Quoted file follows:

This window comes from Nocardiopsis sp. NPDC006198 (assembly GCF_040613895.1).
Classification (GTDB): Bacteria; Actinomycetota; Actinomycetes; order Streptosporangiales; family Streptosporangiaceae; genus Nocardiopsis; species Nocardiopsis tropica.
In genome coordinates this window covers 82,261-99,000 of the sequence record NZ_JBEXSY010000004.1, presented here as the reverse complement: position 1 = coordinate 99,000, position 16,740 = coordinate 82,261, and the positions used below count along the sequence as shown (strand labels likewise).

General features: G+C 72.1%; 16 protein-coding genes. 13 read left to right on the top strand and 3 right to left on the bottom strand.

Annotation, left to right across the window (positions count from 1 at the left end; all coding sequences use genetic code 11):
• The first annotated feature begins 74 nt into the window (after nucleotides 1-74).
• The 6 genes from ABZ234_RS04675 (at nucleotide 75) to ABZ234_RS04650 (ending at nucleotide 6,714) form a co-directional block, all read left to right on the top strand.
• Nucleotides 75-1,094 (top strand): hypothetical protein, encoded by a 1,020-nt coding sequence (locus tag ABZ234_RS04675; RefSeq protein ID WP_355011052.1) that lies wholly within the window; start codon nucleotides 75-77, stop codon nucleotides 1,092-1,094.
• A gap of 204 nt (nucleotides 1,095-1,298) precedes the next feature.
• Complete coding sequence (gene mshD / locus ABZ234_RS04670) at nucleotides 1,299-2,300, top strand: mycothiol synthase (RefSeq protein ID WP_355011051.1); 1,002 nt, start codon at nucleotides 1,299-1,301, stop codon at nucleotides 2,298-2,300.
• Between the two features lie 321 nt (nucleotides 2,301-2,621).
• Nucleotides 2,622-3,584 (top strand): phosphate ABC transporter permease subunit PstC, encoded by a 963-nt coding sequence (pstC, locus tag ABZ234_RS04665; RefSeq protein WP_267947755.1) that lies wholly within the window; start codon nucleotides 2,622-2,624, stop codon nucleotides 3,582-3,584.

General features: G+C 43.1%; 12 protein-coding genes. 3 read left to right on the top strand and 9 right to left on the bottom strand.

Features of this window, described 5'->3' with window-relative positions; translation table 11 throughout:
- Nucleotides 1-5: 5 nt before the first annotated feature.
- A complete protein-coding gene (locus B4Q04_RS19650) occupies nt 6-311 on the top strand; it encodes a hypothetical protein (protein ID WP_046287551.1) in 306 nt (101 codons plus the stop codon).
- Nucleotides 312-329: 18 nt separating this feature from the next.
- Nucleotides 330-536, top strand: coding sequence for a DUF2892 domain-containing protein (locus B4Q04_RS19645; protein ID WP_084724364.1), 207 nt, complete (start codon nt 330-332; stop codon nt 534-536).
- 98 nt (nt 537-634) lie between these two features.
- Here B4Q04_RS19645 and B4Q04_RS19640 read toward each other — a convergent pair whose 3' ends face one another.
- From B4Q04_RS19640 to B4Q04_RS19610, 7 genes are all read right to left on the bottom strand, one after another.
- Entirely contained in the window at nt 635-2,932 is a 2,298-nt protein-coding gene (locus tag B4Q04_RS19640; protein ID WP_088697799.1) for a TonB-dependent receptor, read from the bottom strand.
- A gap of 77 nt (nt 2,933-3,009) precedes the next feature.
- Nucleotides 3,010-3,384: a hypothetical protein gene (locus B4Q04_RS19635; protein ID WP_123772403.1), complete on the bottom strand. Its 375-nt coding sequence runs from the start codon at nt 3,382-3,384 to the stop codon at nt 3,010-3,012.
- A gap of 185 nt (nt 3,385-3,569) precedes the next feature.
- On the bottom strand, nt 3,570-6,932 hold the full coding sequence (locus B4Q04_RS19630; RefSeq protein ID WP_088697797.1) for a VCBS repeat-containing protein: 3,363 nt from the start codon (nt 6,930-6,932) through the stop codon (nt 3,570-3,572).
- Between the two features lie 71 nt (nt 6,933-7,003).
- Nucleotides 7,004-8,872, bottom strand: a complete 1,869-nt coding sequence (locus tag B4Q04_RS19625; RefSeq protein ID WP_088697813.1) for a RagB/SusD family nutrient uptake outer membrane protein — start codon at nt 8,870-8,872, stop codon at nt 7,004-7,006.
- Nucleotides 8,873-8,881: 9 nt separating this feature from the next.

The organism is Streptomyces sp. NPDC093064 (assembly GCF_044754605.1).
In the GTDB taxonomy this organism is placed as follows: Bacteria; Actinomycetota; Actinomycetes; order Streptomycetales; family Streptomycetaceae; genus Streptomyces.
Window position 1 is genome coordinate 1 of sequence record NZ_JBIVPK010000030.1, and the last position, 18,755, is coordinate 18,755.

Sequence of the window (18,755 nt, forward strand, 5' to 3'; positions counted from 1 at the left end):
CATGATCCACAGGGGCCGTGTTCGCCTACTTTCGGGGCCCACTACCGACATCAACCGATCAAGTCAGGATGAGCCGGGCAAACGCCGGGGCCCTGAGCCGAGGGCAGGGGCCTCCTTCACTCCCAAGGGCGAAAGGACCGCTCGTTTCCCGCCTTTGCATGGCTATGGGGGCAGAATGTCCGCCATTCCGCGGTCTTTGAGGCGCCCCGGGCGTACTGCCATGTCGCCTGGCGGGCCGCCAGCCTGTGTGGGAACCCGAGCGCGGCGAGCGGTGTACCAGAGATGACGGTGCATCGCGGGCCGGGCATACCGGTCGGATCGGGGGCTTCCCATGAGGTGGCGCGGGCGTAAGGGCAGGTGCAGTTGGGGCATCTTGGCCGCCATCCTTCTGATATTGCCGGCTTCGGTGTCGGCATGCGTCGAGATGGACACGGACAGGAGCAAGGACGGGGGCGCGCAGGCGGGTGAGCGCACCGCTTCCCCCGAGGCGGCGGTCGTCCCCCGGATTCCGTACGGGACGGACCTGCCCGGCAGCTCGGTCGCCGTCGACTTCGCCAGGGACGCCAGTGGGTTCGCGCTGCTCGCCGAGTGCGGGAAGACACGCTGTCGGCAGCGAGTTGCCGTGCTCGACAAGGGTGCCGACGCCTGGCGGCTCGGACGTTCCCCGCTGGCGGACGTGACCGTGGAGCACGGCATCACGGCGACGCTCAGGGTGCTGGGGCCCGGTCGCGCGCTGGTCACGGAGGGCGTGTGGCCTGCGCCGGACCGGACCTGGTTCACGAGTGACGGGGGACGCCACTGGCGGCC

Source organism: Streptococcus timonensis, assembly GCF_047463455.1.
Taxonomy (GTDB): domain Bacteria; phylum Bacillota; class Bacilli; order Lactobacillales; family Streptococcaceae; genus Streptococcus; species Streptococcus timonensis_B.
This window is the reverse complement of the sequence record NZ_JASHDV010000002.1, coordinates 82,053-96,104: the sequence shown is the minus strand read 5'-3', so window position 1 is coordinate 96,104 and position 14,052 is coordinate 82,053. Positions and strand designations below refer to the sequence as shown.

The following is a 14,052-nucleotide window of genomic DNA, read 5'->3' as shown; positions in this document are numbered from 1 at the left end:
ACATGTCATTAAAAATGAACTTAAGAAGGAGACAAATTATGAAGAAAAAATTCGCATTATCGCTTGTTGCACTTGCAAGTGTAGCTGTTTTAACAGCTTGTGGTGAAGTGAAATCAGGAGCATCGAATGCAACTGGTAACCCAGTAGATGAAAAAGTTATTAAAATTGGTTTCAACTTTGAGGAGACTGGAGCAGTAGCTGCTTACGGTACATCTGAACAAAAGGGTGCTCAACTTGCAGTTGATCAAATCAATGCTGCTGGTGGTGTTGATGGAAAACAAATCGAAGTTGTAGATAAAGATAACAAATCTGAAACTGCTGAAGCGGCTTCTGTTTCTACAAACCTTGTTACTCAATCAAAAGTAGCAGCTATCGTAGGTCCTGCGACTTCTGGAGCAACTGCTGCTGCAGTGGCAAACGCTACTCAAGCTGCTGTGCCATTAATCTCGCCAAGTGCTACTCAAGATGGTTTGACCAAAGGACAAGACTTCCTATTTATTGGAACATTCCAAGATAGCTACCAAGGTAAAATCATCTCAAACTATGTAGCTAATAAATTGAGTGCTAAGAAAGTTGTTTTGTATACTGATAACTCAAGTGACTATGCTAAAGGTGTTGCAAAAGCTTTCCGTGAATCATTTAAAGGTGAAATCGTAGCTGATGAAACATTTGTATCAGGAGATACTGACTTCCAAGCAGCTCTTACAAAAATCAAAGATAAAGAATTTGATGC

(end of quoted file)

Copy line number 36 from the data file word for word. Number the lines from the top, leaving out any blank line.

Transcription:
Taxonomy (GTDB): domain Bacteria; phylum Bacillota; class Bacilli; order Lactobacillales; family Streptococcaceae; genus Streptococcus; species Streptococcus timonensis_B.